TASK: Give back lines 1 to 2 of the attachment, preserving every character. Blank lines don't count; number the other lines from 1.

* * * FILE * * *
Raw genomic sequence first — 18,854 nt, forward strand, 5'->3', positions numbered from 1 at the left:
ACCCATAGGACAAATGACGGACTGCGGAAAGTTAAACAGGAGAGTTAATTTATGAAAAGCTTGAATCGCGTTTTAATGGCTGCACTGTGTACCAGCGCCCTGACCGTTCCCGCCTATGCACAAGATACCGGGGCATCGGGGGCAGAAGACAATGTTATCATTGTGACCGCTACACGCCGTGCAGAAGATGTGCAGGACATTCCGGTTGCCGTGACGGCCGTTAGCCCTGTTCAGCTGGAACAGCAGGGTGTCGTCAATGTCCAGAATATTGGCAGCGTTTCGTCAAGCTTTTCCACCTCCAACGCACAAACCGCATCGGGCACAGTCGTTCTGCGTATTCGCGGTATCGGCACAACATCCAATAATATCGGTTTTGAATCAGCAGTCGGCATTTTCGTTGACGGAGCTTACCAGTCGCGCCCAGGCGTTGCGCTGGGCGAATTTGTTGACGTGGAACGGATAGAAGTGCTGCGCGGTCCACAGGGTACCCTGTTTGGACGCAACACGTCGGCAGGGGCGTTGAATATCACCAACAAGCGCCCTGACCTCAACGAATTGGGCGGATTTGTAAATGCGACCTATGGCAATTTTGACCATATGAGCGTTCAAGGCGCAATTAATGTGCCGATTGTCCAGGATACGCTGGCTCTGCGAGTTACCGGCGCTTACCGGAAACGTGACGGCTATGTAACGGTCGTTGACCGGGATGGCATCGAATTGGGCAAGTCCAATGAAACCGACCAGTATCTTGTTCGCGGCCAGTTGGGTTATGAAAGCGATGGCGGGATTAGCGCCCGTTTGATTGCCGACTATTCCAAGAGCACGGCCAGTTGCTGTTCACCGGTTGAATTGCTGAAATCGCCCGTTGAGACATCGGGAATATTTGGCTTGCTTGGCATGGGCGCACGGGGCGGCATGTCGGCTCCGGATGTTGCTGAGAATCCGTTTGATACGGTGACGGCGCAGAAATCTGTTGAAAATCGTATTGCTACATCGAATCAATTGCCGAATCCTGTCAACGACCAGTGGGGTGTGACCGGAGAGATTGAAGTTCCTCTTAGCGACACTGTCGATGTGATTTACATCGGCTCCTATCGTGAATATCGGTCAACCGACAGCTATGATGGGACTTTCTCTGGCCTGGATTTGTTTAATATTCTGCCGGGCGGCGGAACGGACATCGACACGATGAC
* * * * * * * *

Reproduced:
Raw genomic sequence first — 18,854 nt, forward strand, 5'->3', positions numbered from 1 at the left:
ACCCATAGGACAAATGACGGACTGCGGAAAGTTAAACAGGAGAGTTAATTTATGAAAAGCTTGAATCGCGTTTTAATGGCTGCACTGTGTACCAGCGCCCTGACCGTTCCCGCCTATGCACAAGATACCGGGGCATCGGGGGCAGAAGACAATGTTATCATTGTGACCGCTACACGCCGTGCAGAAGATGTGCAGGACATTCCGGTTGCCGTGACGGCCGTTAGCCCTGTTCAGCTGGAACAGCAGGGTGTCGTCAATGTCCAGAATATTGGCAGCGTTTCGTCAAGCTTTTCCACCTCCAACGCACAAACCGCATCGGGCACAGTCGTTCTGCGTATTCGCGGTATCGGCACAACATCCAATAATATCGGTTTTGAATCAGCAGTCGGCATTTTCGTTGACGGAGCTTACCAGTCGCGCCCAGGCGTTGCGCTGGGCGAATTTGTTGACGTGGAACGGATAGAAGTGCTGCGCGGTCCACAGGGTACCCTGTTTGGACGCAACACGTCGGCAGGGGCGTTGAATATCACCAACAAGCGCCCTGACCTCAACGAATTGGGCGGATTTGTAAATGCGACCTATGGCAATTTTGACCATATGAGCGTTCAAGGCGCAATTAATGTGCCGATTGTCCAGGATACGCTGGCTCTGCGAGTTACCGGCGCTTACCGGAAACGTGACGGCTATGTAACGGTCGTTGACCGGGATGGCATCGAATTGGGCAAGTCCAATGAAACCGACCAGTATCTTGTTCGCGGCCAGTTGGGTTATGAAAGCGATGGCGGGATTAGCGCCCGTTTGATTGCCGACTATTCCAAGAGCACGGCCAGTTGCTGTTCACCGGTTGAATTGCTGAAATCGCCCGTTGAGACATCGGGAATATTTGGCTTGCTTGGCATGGGCGCACGGGGCGGCATGTCGGCTCCGGATGTTGCTGAGAATCCGTTTGATACGGTGACGGCGCAGAAATCTGTTGAAAATCGTATTGCTACATCGAATCAATTGCCGAATCCTGTCAACGACCAGTGGGGTGTGACCGGAGAGATTGAAGTTCCTCTTAGCGACACTGTCGATGTGATTTACATCGGCTCCTATCGTGAATATCGGTCAACCGACAGCTATGATGGGACTTTCTCTGGCCTGGATTTGTTTAATATTCTGCCGGGCGGCGGAACGGACATCGACACGATGAC